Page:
A large piece of fragrant wood drifting ashore onto Awaji Island in the 6th Century, and presented to the Empress Suiko was recorded in the Nihon Shoji. The ability of Prince Shotuku to identify this fragrant wood as aloeswood or Jin-Koh, suggests that this material had already been known by the royalty in Japan much earlier than recorded.
As Japan does not produce any aloeswood at all, it is apparent that there should had been trade and communication between the island of Japan and the outer world, China, Asia, Southeast asia, for these fragrant materials to be known and to be imported. Sino-Japanese trade dates back to the fifth century and perhaps earlier. Buddhism was introduced from China during that time, and together with it, came the introduction of incense use, which subsequently evolved into profound incense culture.
The Ranjatai, an 11.6 kilogram (1.56 metres long) piece of aloeswood, is perhaps one of the most famous pieces of fragrant wood in the history of Japan. Originally named ōjukukō (黄熟香), it was an Imperial tribute item from China to Emperor Shōmu (AD 724-748). After being transferred by order of Empress Komyo to be was kept in the Shōsōin (正倉院) treasure repository belonging to a powerful and influential Buddhist temple at that time, Tōdai-ji in Nara, it was renamed Ranjatai (蘭奢待). It still remains in the Shōsōin treasure repository today, which is now managed by the Imperial Household agency. The words 蘭奢待 contains 東大寺 in its structure.
For the past millennium or so, small pieces were cut from the Ranjatai. Notably one small piece in 1465 ordered by Emperor Gotsuchimikado as a gift to Shogun Ashikaga Yoshimasa, in 1574, a small piece from Emperor Oogimachi to general Oda Nobunaga for his efforts in unifying Japan, in 1602, Shogun Tokugawa Ieyasu whom was powerful and influential enough to obtain a piece, and in 1877, when Emperor Meiji asked for a piece. It was said that Oda Nobunaga kept only a small bit of his piece for himself, and gave the rest to worthy men under him, including tea master Sen-no Rikyu, whilst Emperor Meiji broke his piece into two, one for keeping, and another which he burned to enjoy the fragrance.
The Shōsōin holds over 1000 items, many dating back to the Tang Dynasty (AD900+), of which approximately a tenth of the items are selected for exhibition annually for a short two weeks before the onset of autumn, a period of time when both weather, temperature and humidity conditions are good. Most items would only be exhibited less than ten times per century, and before its re-appearance in 2011, the last time Ranjatai was exhibited was in 1996.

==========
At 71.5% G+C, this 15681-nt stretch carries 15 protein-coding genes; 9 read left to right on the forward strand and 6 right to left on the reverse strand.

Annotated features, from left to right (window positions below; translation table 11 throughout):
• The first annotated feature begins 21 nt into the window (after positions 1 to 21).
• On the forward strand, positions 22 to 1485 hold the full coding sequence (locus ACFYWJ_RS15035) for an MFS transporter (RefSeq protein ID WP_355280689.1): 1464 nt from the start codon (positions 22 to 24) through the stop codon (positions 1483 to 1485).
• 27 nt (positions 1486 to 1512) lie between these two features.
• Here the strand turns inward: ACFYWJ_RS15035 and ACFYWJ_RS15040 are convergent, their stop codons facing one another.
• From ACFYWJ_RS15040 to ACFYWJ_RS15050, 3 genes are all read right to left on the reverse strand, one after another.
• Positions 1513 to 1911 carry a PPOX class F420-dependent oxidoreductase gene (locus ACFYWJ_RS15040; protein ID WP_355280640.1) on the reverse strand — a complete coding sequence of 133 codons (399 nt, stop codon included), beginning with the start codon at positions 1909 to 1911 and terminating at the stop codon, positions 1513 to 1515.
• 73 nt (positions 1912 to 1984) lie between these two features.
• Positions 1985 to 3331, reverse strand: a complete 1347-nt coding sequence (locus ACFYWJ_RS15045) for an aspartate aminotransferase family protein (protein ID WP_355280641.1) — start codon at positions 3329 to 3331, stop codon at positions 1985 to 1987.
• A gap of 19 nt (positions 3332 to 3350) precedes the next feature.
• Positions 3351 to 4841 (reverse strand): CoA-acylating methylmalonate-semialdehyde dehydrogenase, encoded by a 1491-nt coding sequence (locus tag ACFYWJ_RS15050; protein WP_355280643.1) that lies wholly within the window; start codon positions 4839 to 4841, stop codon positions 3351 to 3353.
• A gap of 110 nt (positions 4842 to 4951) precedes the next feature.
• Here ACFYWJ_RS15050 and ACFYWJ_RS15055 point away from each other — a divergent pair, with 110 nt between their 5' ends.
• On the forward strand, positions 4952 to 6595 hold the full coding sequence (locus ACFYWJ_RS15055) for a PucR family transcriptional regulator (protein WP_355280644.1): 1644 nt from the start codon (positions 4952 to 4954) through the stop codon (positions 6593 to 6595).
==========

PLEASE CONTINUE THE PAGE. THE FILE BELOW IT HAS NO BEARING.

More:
I was there at the exhibition at Nara National Museum in Japan in 2011 to see the Ranjatai in person. The queue to see the exhibition was incredible, it took over an hour of queuing just to get into the museum, it was so crowded that people jostled each other along as they were viewing the different exhibits. Unfortunately the Ranjatai was kept in a sealed glass showcase, and I was unable obtain a sniff of it myself.
Under strict classifications, Ranjatai is NOT kyara, despite many online sources claiming it to be. The Ranjatai is officially classified as ōjukō, or yellow ripe aloeswood. However, it has been historically recorded, and said by many to be exceedingly fragrant, with some even describing the fragrance to be perfect, flawless. Having not sampled nor smelt it personally, I can only imagine that it should be indeed very fragrant for it to reach such legendary status over other existing pieces of aloeswood both in the Shōsōin and throughout Japan.
Within the Shōsōin collection there is another piece of agarwood, very much less famous than Ranjatai known as Kou-jin, and it is a piece of 栈香, at over 16.5 kilograms, 1 meter long. This was last exhibited in the 2008 Shōsōin exhibition.